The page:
We were told that Coptic-Orthodox Christians, especially those who lost a family member or a friend in the attacks, have forgiven their murderers. How is it possible to forgive after having experienced so much suffering?  The most important thing is to stand on foundations of love, and love knows no end or restrictions. We love humankind. We act as Jesus did. It’s written in the Holy Bible. God loved all humankind until the end. And if we love every person with this measure we should also pray for every human person. In the Lord’s Prayer we say: “Forgive us our debts, as we also have forgiven our debtors.When our hearts are filled with so much love, when our prayers are sincere, when we believe in the Lord’s forgiveness,

We have a special strength that enables us to forgive those who hurt us, including those who made us victims of painful attacks.

It’s not easy…
That is why we invoke the strength of the Holy Spirit.

You have recently met with Saudi Arabia’s Prince who for the first time asked for a private audience here in Cairo. You then took part in an international conference on Jerusalem organized by al-Azhar University. What beams of hope do you see for Egypt and for the Middle East? The points of convergence between leaders, and above all among religious leaders, the permanent and continuous dialogue, the participation in common initiatives that must always be based on love and respect: we believe that all these factors are essential for building peace everywhere. Ancient Coptic traditions speak of love in the following terms:: you should take off your shoes when you talk about God. Only a faith of this kind can defeat terrorism and sin.

The new cathedral that will be built in Cairo is very important for Coptic Christians. The “Nativity of Christ” cathedral is located in Egypt’s new administrative capital. What does it mean for you to have such a prestigious place of worship in the heart of Egypt? This cathedral was commissioned by President Abd al-Fattah al-Sisi. A mosque will be built beside it- constructions are already under way. It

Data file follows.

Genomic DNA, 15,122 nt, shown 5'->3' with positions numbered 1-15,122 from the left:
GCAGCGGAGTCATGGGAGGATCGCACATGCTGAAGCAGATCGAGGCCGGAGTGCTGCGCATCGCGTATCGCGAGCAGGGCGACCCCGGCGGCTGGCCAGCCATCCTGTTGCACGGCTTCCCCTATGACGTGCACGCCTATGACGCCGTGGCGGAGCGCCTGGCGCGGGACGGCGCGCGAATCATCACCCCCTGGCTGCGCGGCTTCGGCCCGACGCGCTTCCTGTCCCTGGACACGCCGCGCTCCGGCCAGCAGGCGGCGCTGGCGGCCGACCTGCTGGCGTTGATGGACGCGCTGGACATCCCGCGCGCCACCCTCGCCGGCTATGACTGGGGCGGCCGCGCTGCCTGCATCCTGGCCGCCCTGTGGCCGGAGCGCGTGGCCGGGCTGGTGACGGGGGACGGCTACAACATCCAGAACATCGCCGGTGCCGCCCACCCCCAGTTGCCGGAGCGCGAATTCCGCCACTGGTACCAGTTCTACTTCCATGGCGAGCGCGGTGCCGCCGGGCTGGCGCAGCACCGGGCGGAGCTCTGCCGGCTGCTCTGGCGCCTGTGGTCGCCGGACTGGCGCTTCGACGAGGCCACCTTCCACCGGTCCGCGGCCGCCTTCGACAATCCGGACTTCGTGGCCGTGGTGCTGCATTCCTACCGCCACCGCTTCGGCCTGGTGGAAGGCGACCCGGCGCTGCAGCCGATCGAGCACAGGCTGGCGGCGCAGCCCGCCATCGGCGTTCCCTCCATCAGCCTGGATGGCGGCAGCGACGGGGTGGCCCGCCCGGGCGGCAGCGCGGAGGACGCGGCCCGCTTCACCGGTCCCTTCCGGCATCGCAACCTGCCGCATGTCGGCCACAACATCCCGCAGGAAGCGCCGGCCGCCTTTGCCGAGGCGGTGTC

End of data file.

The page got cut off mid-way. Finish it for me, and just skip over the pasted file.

Represents the new expression of equal rights of Muslims and Christians.

This new criteria will be applied throughout villages nationwide. During the 2017 Christmas celebrations President al-Sisi announced the building of the cathedral and as promised, a year later, on Christmas eve 2018, we inaugurated the first portion of this cathedral and celebrated Holy Mass. I personally go there to celebrate Mass every Friday. Two weeks ago one of our bishops went there and almost one thousand people attended the service.

Pope Francis: how are your relations after the Holy Father’s visit in Cairo? 
His visit was a blessing not only for our Church but for all of Egypt. I remember his meetings with the President, with the Great Imam, with us and with the Catholic Community. They were all highly significant meetings. To me, the common ecumenical prayer we held here together in memory of our martyrs was the most important event of the visit. It was both a spiritual and symbolic event that expresses our yearning to concretize Jesus’ prayer for unity. It’s an important step along the path of our journey. Our contacts with the Holy Father for the theological dialogues undertaken so far and in participation to conferences organized in the Vatican, as the Synod for Young People, are constant and uninterrupted. Also the relations with the Catholic Church in Egypt, through the Council of Churches, are good and continuous. With Pope Francis we also talk over the phone.


National elections are under way. What are your hopes for Egypt? Presidential elections are always a very important opportunity for all Egyptians to express love for their homeland. That’s why voter participation is important. The President-in-office is extremely popular and the population at large wants him re-elected to complete two crucial battles in the history of modern Egypt. First of all, terrorism and violence: a war that Egypt is fighting worldwide. The second challenge involves development and progress, which equally affects the global domain: Egypt’s stability is a guarantee of stability for the entire world.”